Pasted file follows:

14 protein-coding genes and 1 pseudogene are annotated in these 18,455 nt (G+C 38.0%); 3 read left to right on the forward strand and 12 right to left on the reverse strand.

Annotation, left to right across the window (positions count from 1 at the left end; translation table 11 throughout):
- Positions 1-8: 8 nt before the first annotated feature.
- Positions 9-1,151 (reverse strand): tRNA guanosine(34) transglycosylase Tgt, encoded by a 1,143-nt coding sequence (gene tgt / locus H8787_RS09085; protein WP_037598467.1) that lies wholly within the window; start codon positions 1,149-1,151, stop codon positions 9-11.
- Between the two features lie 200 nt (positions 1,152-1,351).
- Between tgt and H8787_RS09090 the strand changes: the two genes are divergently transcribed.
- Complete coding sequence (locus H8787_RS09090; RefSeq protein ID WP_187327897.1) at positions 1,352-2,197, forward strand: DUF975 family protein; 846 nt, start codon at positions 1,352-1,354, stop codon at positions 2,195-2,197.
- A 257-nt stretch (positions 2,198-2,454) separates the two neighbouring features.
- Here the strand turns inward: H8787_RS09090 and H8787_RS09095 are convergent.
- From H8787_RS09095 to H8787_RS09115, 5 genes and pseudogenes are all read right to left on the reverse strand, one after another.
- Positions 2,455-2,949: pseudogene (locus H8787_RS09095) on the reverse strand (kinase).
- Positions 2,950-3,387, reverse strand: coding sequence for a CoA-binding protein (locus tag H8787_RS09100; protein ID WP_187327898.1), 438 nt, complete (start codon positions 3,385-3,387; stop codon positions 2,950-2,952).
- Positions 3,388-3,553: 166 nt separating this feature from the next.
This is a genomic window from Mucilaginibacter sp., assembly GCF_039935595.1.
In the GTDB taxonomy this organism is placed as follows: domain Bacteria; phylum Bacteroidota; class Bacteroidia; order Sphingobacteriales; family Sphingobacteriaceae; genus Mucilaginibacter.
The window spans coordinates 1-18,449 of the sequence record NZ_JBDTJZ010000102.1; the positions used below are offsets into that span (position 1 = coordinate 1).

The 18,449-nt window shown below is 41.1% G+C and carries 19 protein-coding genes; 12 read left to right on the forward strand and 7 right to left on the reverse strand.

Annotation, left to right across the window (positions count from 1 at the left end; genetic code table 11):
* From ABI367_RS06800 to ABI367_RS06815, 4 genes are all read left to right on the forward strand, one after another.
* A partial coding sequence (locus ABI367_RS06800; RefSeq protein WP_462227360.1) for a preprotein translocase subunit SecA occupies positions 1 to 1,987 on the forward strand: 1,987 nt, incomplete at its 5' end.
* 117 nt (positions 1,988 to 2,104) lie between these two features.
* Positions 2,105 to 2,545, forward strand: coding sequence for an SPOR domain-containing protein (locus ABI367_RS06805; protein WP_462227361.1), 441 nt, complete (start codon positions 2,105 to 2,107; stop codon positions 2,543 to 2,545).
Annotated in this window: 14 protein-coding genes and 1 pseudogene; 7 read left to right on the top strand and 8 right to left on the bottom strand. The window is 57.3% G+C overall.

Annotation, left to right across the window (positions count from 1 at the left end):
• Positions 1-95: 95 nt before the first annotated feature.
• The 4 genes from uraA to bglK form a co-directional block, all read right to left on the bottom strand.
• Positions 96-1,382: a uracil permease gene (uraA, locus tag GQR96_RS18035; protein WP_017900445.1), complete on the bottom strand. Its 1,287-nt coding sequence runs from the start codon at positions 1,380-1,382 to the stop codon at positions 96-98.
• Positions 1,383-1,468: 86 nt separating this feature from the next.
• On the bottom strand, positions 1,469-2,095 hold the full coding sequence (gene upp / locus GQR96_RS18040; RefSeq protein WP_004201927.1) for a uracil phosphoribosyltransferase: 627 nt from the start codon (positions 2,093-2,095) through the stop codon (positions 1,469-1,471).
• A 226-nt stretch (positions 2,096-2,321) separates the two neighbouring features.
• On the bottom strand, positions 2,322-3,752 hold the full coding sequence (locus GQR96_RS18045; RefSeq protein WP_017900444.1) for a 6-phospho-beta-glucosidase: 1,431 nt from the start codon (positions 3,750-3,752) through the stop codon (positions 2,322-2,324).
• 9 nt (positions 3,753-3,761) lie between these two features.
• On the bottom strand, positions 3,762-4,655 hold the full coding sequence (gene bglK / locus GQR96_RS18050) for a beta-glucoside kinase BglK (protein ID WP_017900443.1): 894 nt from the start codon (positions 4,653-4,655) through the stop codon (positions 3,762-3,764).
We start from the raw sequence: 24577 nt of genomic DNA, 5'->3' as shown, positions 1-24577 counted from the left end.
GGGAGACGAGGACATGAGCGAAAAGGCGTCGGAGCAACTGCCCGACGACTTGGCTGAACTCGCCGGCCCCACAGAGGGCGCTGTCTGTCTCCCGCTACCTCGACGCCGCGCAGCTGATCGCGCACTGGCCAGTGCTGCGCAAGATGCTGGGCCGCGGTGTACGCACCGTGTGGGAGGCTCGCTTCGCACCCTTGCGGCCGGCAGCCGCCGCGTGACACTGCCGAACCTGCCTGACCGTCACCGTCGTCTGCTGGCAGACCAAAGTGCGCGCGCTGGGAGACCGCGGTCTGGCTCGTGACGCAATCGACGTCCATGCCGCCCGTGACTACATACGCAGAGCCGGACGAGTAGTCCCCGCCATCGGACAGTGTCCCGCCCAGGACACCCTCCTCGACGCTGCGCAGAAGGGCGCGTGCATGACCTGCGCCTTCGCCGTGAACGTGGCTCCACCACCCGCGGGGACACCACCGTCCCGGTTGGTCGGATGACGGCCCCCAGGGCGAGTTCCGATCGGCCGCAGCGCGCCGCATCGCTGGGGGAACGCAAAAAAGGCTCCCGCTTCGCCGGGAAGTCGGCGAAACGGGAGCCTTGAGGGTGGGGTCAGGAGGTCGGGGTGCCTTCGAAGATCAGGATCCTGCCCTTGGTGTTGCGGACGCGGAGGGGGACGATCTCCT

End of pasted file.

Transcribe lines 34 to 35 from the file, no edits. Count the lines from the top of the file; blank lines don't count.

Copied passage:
We start from the raw sequence: 24577 nt of genomic DNA, 5'->3' as shown, positions 1-24577 counted from the left end.
GGGAGACGAGGACATGAGCGAAAAGGCGTCGGAGCAACTGCCCGACGACTTGGCTGAACTCGCCGGCCCCACAGAGGGCGCTGTCTGTCTCCCGCTACCTCGACGCCGCGCAGCTGATCGCGCACTGGCCAGTGCTGCGCAAGATGCTGGGCCGCGGTGTACGCACCGTGTGGGAGGCTCGCTTCGCACCCTTGCGGCCGGCAGCCGCCGCGTGACACTGCCGAACCTGCCTGACCGTCACCGTCGTCTGCTGGCAGACCAAAGTGCGCGCGCTGGGAGACCGCGGTCTGGCTCGTGACGCAATCGACGTCCATGCCGCCCGTGACTACATACGCAGAGCCGGACGAGTAGTCCCCGCCATCGGACAGTGTCCCGCCCAGGACACCCTCCTCGACGCTGCGCAGAAGGGCGCGTGCATGACCTGCGCCTTCGCCGTGAACGTGGCTCCACCACCCGCGGGGACACCACCGTCCCGGTTGGTCGGATGACGGCCCCCAGGGCGAGTTCCGATCGGCCGCAGCGCGCCGCATCGCTGGGGGAACGCAAAAAAGGCTCCCGCTTCGCCGGGAAGTCGGCGAAACGGGAGCCTTGAGGGTGGGGTCAGGAGGTCGGGGTGCCTTCGAAGATCAGGATCCTGCCCTTGGTGTTGCGGACGCGGAGGGGGACGATCTCCT